The best way to check your blade alignment is to use a digital angle gauge. Simply place the gauge on your table and set it to zero. Then hold the gauge against the fully raised saw blade, avoiding the teeth if possible. The gauge will display the angle of your blade relative to the deck.

If you don’t have a digital angle gauge, you can use a speed square. Place the flat of the square against the table top and press the other edge against the blade. If you can see daylight in between up or down, you don’t have a 90 degree angle.

In fact, adjusting the blade is simple: tilt the blade with the bevel adjustment until the digital gauge reads 90, and lock it in place. This is now the new position of your 90 degree angle. Then use an Allen wrench or screwdriver to point the bevel marker to the “0 degree” dash. Now each time you zero the blade, it will form a 90 degree angle with the table top.

7. Adjust the bevel stops, if you have them. Many table saws have bevel stops, which are pieces of metal that allow you to push the bevel setting on one side to 90 degrees and the other side to 45 degrees. If your saw has them, adjust them now. On mine, it’s as simple as using an allen wrench to turn an oval shaped piece of metal until it hits the beveled arm in the 90 degree position. Then I move the blade to 45 degrees, checking with my angle gauge, and set the bevel stop to 45 degrees. This allows me to quickly position the blade at 90 and 45 degrees, the two most common angles, without having to look and micro-adjust.

8. Align the blade with the fence. The next most important adjustment on your table saw is blade and fence alignment to ensure you get square rip cuts as well as bevels. Checking alignment is simple with a combination square. Press the flat of the square against the blade, then extend the ruler until it touches the fence as close to the inlet side of the blade as possible. Slowly rotate the blade and square by hand until the square is on the outfeed side of the table. The blade is correctly aligned when the ruler touches the fence along its entire length. If the ruler pulls away from the fence or presses against it, your fence and the blade are not parallel and need to be adjusted.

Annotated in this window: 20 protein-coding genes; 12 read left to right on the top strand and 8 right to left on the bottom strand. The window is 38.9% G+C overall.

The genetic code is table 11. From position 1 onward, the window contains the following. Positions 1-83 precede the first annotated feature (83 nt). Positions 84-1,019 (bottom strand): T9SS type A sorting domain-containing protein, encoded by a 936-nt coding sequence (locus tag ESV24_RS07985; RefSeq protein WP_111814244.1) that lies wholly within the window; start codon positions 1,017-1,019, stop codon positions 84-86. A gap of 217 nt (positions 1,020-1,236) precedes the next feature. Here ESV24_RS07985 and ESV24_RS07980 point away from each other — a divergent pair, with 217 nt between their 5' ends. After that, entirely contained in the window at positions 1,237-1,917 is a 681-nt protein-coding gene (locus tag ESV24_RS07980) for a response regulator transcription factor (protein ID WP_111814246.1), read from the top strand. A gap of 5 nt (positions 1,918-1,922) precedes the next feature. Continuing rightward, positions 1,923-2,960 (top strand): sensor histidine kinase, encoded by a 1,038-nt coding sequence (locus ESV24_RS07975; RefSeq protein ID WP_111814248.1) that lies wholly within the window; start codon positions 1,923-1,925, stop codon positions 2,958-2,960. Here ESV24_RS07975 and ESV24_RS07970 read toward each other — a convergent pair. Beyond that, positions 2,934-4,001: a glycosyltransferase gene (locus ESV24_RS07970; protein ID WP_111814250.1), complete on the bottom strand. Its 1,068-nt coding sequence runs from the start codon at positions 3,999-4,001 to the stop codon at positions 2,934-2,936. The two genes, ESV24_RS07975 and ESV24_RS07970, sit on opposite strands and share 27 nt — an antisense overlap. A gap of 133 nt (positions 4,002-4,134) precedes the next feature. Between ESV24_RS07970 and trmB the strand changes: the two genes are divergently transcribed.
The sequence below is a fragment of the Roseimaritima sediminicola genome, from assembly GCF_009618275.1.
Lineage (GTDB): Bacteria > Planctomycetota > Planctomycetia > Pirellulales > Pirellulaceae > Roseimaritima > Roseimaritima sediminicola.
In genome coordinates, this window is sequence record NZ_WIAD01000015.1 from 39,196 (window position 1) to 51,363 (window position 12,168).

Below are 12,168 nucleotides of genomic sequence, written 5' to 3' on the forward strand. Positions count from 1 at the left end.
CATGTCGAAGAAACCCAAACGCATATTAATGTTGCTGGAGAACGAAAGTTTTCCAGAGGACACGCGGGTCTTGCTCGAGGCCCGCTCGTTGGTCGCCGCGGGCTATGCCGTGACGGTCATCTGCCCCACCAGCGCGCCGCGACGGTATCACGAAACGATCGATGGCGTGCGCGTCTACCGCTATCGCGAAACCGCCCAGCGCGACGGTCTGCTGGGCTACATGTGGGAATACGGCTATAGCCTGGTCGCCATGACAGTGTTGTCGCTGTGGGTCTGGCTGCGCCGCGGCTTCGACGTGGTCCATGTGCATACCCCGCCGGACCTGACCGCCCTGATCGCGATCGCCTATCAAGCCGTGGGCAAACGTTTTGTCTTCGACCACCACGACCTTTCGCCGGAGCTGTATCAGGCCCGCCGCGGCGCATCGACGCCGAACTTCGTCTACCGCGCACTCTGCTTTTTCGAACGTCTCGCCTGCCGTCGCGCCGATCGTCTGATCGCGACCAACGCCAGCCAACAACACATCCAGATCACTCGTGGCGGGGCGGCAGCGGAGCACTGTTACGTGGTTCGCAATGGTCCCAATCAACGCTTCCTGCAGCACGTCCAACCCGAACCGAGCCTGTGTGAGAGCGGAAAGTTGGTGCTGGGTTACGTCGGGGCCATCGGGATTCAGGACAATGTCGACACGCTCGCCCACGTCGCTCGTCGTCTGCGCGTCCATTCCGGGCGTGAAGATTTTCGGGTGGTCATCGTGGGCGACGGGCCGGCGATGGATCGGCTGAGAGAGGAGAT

When you start step 8, your saw and square setup should look like this. John Levasseur

On my saw, there are two hex head screws under the output side of the table. If yours does too, or has something similar, loosen them slightly with an allen wrench or suitable tool, allowing the blade housing to move left and right. Move the end of the blade box toward the fence if there is space between the ruler and the fence, or away if the ruler presses against the fence. Repeat the alignment check and adjustments several times until the end of the ruler slides smoothly along the guide. Then put the screws back in place.

9. Double check everything. Sometimes when you adjust one element, another moves. Before you call it a job well done, double check all your alignments. Readjust as needed.

10. Wax the table top. This is the final step that will both protect the table top and allow the wood you are cutting to slide more easily across the surface. Using a clean cloth, apply a thin coat of paste wax to the table top and the working edge of the guide. Allow the wax to sit for 10-15 minutes, then buff it until the entire surface is smooth.

When you’re done, plug the saw back in and turn it on. Listen for strange noises and look for blade oscillations. I always let my saw run for a full minute or more after working on it before running wood through to make sure everything is put together properly.

When you’re sure everything is working as it should, start cutting again! There is nothing prettier in all woodworking than a clean right angle at the exit of the saw.

About Florence L. Silvia